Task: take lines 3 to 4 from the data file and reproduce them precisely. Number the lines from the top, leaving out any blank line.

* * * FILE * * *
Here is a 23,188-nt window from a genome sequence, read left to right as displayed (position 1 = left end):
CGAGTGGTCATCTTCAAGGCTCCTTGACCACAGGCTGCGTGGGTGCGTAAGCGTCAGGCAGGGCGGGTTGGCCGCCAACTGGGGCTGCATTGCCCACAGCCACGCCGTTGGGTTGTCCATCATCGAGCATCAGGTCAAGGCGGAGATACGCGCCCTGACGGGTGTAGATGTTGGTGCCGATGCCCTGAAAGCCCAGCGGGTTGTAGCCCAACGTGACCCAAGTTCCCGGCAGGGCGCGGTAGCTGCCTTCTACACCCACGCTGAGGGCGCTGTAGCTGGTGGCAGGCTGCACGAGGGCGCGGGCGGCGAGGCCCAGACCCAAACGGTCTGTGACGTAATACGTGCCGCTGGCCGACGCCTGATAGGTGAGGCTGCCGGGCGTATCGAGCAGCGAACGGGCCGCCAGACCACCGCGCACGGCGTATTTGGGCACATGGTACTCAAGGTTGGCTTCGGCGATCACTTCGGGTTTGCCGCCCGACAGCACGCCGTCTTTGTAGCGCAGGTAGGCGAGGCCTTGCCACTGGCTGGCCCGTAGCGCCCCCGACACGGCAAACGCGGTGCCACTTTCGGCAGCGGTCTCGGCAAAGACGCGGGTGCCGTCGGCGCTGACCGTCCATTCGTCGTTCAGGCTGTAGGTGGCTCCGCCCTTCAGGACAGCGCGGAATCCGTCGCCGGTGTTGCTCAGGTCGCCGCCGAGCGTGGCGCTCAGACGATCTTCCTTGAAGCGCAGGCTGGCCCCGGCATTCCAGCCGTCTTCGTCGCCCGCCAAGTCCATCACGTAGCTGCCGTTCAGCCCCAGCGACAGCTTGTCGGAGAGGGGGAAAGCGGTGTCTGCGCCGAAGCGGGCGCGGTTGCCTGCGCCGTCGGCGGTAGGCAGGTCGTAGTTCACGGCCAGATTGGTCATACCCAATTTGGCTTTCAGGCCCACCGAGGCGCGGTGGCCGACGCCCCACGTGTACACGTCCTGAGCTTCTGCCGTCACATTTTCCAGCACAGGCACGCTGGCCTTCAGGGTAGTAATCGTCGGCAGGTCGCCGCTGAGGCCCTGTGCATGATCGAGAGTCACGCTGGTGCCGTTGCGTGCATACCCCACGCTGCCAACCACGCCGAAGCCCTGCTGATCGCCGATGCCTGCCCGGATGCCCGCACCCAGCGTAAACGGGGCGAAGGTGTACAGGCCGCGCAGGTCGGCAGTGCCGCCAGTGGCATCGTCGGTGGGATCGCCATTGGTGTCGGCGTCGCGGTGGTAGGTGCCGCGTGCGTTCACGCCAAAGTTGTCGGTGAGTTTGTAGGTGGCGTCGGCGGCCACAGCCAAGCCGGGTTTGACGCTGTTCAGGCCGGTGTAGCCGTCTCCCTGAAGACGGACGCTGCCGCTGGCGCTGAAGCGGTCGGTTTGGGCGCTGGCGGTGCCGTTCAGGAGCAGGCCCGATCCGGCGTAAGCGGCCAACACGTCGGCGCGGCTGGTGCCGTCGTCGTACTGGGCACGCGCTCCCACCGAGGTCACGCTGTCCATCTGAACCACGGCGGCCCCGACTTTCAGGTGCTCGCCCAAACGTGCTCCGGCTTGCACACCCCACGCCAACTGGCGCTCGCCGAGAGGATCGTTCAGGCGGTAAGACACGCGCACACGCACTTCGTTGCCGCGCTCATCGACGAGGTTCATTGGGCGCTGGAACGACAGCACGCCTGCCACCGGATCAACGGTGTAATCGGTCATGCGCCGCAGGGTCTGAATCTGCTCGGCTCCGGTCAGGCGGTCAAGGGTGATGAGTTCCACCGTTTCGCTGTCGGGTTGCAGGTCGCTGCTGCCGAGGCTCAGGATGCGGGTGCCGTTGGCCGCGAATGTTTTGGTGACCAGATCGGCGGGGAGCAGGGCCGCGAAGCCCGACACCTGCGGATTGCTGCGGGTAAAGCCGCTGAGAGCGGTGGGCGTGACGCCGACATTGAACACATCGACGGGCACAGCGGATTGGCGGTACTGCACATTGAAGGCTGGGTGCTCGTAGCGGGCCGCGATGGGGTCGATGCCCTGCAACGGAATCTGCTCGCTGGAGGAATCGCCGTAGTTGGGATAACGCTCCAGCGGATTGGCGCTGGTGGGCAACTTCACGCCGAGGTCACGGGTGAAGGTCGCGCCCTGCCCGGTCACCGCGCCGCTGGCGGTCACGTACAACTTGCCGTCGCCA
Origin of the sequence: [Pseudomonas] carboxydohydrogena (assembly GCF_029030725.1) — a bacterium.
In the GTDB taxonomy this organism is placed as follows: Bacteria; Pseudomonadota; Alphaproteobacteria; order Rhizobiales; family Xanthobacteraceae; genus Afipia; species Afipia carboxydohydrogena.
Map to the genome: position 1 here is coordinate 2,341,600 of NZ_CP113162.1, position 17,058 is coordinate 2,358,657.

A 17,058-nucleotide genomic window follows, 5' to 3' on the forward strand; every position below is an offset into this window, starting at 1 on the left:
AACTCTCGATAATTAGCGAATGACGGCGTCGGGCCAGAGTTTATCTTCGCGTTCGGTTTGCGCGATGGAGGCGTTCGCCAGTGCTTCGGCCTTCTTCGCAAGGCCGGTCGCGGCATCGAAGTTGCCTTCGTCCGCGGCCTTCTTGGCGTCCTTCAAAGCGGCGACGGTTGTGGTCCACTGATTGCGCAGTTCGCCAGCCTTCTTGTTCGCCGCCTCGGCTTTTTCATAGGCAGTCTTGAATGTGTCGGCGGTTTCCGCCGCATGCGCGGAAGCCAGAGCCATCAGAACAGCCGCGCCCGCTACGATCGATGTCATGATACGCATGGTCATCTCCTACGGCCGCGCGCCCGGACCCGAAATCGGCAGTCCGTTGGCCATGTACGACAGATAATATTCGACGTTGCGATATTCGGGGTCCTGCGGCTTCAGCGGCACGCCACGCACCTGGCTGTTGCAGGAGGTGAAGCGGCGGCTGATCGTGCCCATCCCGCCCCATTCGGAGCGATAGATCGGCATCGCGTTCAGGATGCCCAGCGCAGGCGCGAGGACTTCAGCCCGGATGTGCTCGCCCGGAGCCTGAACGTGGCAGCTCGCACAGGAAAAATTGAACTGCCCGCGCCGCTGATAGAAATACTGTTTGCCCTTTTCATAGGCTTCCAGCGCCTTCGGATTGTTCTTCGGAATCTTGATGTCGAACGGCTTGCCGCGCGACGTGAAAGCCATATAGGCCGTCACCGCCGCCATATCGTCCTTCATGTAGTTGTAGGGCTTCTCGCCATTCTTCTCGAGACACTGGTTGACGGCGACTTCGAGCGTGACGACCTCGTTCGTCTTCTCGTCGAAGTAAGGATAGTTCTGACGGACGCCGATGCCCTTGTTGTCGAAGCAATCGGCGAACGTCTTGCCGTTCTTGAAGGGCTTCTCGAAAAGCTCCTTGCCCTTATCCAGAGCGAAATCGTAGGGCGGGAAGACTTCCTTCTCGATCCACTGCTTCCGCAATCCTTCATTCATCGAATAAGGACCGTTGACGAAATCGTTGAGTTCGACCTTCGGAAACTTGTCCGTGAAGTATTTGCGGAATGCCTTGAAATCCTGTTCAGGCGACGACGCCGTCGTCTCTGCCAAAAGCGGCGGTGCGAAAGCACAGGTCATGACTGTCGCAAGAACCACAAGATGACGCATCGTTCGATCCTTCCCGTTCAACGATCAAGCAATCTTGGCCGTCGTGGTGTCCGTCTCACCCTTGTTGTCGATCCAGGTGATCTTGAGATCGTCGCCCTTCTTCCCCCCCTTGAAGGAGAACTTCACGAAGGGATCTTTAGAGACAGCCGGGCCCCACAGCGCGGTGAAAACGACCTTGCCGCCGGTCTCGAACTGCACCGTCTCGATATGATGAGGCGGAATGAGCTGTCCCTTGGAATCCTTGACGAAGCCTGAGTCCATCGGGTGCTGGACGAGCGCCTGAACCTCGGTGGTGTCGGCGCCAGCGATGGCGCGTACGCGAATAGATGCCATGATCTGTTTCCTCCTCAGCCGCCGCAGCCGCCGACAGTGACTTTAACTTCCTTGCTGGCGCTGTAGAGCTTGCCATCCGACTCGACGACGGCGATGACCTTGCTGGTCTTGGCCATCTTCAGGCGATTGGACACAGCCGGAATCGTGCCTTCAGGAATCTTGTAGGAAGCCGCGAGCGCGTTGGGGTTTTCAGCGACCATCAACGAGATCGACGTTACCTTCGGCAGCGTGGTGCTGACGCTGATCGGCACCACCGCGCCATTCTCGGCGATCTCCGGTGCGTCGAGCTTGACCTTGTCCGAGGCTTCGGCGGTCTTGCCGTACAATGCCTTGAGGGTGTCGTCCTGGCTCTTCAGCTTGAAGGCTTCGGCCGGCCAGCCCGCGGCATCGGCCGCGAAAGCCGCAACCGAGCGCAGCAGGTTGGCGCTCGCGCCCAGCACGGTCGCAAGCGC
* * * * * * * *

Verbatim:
Origin of the sequence: [Pseudomonas] carboxydohydrogena (assembly GCF_029030725.1) — a bacterium.
In the GTDB taxonomy this organism is placed as follows: Bacteria; Pseudomonadota; Alphaproteobacteria; order Rhizobiales; family Xanthobacteraceae; genus Afipia; species Afipia carboxydohydrogena.